April 03, 2020
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Terrorists Out Of Petty Goons

Black Friday, which was later made into a film, shows the vicious cycle: revenge for Babri triggered Mumbai blasts, which led to the Gujarat riots

Terrorists Out Of Petty Goons
A scene from Black Friday
Terrorists Out Of Petty Goons

The Bombay blasts following the 1992 Babri Masjid demolition were an immediate excuse for perpetrating a deadly terrorist act in the country. The ISI in Pakistan had been waiting for a long time to unleash a terror offensive and the demolition of the mosque gave them the best opportunity to exploit the situation and orchestrate a diabolical attack, the worst-ever terrorist act anywhere in the world and not just India (9/11 was eight years away).

The scale of terror conceived and executed in Bombay 1992 shows it had been planned for a long time from across the border.

The ISI had the gullible Indian Muslims on their radar for a long time and they used the emotional upsurge after the mosque’s demolition to the hilt. There was no way the blasts could have been a spur-of-the-moment reaction to the Ayodhya mosque’s demolition by Muslims in India. Three months (after the Babri incident) is too less a time to execute such a major act of terrorism: serial blasts in 10 locations and grenade assault at two in quick succession. This had been planned for a long time from across the border.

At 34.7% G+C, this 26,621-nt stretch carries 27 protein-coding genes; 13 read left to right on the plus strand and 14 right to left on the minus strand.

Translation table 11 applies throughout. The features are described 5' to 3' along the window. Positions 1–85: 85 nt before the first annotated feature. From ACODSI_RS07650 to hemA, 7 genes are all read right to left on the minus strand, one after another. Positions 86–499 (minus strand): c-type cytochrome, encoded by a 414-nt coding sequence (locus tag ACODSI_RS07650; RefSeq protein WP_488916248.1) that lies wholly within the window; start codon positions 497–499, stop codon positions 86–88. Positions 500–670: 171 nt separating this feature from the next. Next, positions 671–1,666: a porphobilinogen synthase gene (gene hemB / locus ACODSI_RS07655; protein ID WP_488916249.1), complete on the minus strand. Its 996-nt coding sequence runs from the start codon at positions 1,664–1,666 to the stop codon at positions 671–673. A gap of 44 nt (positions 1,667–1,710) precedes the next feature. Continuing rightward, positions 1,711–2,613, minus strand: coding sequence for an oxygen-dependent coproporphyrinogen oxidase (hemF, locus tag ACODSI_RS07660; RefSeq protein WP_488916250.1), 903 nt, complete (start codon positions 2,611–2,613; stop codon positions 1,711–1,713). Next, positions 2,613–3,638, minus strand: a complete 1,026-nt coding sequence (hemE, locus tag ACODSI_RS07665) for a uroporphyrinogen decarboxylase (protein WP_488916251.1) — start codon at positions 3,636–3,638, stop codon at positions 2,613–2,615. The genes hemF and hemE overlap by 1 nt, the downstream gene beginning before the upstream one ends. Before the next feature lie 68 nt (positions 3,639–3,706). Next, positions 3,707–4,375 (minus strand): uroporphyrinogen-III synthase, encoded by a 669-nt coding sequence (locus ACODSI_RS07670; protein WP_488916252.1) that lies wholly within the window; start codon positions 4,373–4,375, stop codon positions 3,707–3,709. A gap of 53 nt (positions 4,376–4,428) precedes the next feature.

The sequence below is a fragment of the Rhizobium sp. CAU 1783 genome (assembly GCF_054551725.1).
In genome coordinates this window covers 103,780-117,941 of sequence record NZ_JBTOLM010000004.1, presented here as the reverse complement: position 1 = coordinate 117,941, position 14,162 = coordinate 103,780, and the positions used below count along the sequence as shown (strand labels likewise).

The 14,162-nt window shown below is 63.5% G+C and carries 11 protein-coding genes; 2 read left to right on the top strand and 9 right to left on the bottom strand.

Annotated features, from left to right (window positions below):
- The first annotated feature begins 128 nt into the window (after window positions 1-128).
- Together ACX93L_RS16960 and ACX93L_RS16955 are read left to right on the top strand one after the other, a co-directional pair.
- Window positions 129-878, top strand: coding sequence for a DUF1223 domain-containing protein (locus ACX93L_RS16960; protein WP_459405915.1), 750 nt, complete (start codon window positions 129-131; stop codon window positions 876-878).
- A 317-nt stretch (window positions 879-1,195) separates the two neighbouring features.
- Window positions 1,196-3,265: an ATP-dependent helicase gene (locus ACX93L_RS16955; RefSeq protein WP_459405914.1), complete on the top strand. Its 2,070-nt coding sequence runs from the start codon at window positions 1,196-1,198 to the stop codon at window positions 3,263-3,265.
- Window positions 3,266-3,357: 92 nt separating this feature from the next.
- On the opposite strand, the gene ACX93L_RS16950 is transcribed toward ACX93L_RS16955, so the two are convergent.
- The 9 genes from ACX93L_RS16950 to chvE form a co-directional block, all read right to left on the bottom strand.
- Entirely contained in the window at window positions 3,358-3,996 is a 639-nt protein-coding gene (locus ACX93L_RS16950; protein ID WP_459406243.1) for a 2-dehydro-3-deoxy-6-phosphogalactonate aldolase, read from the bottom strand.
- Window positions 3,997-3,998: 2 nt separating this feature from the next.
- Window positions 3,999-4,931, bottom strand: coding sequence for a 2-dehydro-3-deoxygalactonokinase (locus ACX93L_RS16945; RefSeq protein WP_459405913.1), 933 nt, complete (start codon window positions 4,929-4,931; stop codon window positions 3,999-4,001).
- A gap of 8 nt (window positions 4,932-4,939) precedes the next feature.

The whole operation was professionally executed and precise; it had the mark of a well-oiled organisation like the ISI. Immediately after Babri, they started identifying Muslim youths in India who could be brainwashed and trained for a terror act of revenge. They landed eight tonnes of RDX on the Gujarat and Maharashtra coasts, a lot of which still remains undiscovered. This was the Porban­der consignment which landed with don Abu Salem, and a famous film actor whom I need not name. The other consignment of the explosives landed in the Maharashtra coast of Shekhadi, Mhasla and Srivardhan in Raigad district. These are the places from where Tiger Memon got the RDX and these were the spots managed by the underworld’s Dawood Ibrahim. So, the ISI had already planned that how much RDX they will send to India. They were only deciding how and when it should be sent and who will helm the offe­nsive. The Babri demolition decided the time.